Carers must speak up

Aged care is one of the few areas where consumer action has been slow in coming. Research has shown us that hospitals are safer and better when the consumer voice is heard. That is why they employ patient advocates and support community advisory committees.

Those who have actually experienced a particular health service often have a fresh perspective to offer. They see things through a different glass.

Yet in aged care, the consumer/carer voice is rarely heard. I doubt it is heard at all those big conferences on aged care or on the various committees and boards where aged-care policy is discussed. The one exception I can think of is the recent review of the Aged Care Complaints Investigation Scheme review conducted by Associate Professor Merrilyn Walton where individuals and families were consulted as well as the usual peak bodies and provider groups.

In aged care the culture is too much about knowing what’s best for ageing people – without asking families their views. It is too much about ‘them and us’ ignoring the disagreeable fact that we all get old and most of us will eventually need some kind of care.

Of course the response to this view is that it is impossible to include frail older people in all the talk fests on aged care. It is true that it is difficult as people at the end of life often experience high levels of disability yet there some residents within our aged-care homes who would have valuable insights to offer.

I think my mother, for example, might have mentioned something about the quality of food she was offered after the food production was out-sourced at her nursing home. Sadly, one of the factors preventing the aged voice being heard is the fear of retribution if people do, in fact, speak their mind.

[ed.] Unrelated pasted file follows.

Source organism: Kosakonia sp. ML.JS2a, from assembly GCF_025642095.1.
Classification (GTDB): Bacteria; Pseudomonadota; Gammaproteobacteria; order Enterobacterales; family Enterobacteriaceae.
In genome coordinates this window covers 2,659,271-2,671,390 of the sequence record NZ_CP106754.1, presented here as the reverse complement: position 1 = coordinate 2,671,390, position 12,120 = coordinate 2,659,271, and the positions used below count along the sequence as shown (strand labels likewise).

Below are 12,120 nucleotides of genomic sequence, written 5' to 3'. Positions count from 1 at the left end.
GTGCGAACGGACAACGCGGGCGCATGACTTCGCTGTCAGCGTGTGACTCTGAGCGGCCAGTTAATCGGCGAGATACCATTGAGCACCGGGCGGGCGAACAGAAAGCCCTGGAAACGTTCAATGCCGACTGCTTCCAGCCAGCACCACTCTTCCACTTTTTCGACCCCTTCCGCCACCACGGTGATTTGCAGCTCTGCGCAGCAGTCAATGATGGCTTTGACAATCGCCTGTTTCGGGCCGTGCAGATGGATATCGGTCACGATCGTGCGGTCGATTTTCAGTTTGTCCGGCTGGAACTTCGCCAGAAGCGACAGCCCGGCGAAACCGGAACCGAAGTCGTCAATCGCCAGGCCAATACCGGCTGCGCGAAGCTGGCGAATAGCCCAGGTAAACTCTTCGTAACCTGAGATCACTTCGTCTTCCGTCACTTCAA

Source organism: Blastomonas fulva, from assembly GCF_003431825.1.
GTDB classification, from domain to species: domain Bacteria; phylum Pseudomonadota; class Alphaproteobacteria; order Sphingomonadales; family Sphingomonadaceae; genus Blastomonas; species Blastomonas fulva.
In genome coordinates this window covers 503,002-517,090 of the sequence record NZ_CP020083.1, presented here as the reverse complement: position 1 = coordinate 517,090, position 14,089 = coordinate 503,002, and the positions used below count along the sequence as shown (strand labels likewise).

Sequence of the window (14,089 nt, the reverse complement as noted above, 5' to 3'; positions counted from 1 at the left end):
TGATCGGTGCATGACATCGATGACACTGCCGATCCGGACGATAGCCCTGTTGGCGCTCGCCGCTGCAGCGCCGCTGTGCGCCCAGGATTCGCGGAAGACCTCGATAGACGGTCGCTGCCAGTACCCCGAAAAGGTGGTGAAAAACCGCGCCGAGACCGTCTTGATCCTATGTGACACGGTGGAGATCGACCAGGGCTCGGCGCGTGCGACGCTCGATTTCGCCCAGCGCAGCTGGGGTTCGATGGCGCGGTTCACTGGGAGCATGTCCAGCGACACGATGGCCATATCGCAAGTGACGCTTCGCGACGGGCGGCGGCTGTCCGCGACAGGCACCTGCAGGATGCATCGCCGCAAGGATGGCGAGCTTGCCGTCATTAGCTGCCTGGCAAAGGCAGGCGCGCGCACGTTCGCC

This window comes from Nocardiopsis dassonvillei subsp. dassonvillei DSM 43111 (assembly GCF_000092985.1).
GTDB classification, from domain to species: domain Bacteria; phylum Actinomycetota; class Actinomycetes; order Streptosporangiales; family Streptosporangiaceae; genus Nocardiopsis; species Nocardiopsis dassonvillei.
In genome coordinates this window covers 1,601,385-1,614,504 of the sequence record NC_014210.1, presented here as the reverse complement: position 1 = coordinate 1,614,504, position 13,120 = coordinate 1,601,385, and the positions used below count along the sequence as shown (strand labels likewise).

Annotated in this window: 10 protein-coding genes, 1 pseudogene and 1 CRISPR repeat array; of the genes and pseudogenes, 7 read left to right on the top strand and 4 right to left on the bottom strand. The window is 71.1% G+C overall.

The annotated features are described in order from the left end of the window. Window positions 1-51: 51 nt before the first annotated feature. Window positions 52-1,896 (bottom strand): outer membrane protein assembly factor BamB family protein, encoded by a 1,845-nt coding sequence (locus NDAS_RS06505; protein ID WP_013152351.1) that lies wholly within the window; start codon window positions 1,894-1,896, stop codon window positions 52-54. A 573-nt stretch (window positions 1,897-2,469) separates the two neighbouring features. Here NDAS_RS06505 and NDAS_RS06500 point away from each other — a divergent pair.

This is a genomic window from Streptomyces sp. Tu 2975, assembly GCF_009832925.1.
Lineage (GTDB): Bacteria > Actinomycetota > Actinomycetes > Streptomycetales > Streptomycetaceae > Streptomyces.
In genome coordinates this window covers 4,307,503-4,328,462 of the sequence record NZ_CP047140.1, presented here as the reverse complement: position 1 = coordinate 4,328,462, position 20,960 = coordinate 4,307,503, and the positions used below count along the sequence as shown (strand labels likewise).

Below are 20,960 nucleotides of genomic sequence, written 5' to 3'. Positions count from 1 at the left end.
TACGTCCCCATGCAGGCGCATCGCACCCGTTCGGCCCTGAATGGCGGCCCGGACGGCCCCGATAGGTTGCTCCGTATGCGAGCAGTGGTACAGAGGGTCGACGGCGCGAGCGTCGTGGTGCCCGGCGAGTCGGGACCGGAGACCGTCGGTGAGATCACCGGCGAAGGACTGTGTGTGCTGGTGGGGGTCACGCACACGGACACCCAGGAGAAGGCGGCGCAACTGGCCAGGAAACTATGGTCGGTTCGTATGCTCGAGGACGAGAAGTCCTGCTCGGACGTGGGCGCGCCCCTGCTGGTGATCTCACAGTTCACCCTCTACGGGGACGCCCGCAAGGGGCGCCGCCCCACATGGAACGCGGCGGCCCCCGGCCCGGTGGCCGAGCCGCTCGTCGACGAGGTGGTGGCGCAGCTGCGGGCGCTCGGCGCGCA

In any case, the families with loved ones in care have much to say. Aged Care Crisis hears it every day. And it is time that policy makers listened as there is much to learn about how we care for older people and the difficulties that we must try to overcome.

We should also remember that, with the best will in the world, it is hard for the aged care professional not to become the difficult task they do. People at the end of life find that they can quite easily become merely... a ‘feed’, a ‘shower’ or a ‘toilet change’! The consumer voice can mitigate such institutionalisation.

Here are some questions for starters.

  • Why aren’t consumer/carer advocates – individuals who have had recent experience of the aged-care system themselves - present on all those accreditation panels that go around checking on nursing homes and hostels? People who have been travelling beside their family member in aged care homes might have some quite different things to say about the standards of care, about the food being served and about the staff/resident ratios.
  • Why aren’t there resident and family committees in every residential care facility – ones that are supported, not patronised and have their concerns taken seriously?
  • Why aren’t there places provided for those who are currently experiencing the aged care system for their family members at all those big conferences that occur so that their voice is heard in those discussions?
  • Why isn’t far more cognisance given to complaints made by families about the care provided in homes – here is a rich source of data which seems to be generally ignored.

For too long the consumer voice has been absent from aged care. That is why families must walk beside their frail aged relative and speak about what they see and hear and why those who are responsible for providing the care for people at the end of life should listen to them.